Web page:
Management advice.

Managing people has taught me a lot about myself and others. When managing people, the “Golden Rule” applies: “treat others as you would like others to treat you.” However, you may not want to treat people exactly like you would want to be treated. Each person is unique, and you need to know or get to know the people you manage. What motivates them? How do they like to be recognized? What makes them happy? What do they love? What are they proud of? By knowing their communication style and other interests and motivations, you will be able to treat them with the respect and sincerity that you want to be treated with. 

I find it helps to be honest at all times — be honest with yourself and with the people you manage. Sometimes that honesty means you need to tell someone that they do not have the necessary skills or that you need to share “how the sausage is made” by explaining why and how you made a decision. I have managed both engineers and non-engineers, and in each case understanding your customers and goals will help you deliver for those customers and on those goals.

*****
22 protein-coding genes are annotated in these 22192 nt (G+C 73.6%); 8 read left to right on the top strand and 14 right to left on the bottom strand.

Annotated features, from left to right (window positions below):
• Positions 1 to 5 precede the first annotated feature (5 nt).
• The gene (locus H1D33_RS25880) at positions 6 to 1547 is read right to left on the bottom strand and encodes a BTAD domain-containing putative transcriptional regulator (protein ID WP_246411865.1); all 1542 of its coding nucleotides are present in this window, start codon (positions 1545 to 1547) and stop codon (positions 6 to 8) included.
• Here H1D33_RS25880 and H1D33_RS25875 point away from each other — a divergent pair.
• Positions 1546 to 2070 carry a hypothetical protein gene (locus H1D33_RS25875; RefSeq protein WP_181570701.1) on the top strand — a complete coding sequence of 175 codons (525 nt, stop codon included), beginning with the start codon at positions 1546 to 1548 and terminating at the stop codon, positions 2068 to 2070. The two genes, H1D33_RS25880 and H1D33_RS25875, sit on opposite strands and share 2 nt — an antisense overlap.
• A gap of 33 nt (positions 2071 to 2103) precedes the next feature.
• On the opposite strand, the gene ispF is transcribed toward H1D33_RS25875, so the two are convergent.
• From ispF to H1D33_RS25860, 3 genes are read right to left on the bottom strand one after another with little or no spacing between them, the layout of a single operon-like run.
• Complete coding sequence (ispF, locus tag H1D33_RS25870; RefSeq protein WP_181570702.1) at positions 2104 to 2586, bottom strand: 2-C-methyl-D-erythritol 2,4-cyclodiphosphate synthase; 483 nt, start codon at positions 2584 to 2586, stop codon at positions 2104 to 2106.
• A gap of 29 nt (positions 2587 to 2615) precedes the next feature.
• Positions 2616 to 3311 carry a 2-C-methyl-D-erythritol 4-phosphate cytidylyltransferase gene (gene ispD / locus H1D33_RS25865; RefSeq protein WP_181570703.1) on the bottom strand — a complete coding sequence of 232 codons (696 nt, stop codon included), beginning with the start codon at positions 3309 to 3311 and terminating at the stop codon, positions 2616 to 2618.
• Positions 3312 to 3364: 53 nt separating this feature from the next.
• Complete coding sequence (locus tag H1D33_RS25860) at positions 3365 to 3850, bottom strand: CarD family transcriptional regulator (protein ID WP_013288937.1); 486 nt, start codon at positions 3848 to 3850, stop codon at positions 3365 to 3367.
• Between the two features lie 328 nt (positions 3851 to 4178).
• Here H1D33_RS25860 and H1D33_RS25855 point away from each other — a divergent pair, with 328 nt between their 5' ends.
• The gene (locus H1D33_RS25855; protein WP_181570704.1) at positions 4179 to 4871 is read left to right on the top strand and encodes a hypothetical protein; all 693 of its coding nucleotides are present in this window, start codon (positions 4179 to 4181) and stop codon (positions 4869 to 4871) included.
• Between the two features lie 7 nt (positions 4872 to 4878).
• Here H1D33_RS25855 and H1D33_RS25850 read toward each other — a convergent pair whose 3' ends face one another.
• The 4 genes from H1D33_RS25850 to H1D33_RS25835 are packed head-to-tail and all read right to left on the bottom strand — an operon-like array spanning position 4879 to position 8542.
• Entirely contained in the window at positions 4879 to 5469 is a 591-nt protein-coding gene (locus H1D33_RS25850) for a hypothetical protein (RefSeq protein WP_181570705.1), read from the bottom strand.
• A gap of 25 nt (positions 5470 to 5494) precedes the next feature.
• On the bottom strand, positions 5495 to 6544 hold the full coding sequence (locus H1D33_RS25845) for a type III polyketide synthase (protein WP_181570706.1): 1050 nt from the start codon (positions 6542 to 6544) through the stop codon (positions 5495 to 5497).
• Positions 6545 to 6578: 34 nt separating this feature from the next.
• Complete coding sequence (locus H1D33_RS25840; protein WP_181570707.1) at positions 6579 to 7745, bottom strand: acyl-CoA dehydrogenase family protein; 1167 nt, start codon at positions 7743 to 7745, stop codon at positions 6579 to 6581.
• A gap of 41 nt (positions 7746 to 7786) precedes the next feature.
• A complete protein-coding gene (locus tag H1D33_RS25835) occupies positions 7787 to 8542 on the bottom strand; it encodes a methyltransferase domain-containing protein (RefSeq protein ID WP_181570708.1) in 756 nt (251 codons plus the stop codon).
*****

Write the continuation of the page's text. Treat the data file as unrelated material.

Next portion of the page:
Bio: Crystal Robinson-Pipersburgh is a Group Manager – Data Engineering at Intuit working in the Data Solutions Engineering organization. After achieving her Bachelor of Science in Computing Information System from Loma Linda University and while working as a software engineer, she worked on an MBA with a concentration in Human Resource management from La Sierra University in Riverside, Ca. in 1996. Outside of work, she loves traveling, cooking and history, as well as reading and watching anything Sci-Fi. Helping others is a great desire of hers and she does so by volunteering through her church, where she leads children programs, such as Sabbath School and Vacation Bible School. She also participates in a domestic and international dental clinic, health clinic and bicycle clinics to help the less fortunate with hands-on planning, coordinating and even cleaning dental tools. Lastly, with such a love of history, she spends a lot of time visiting museums, missions and historical sites both far and near.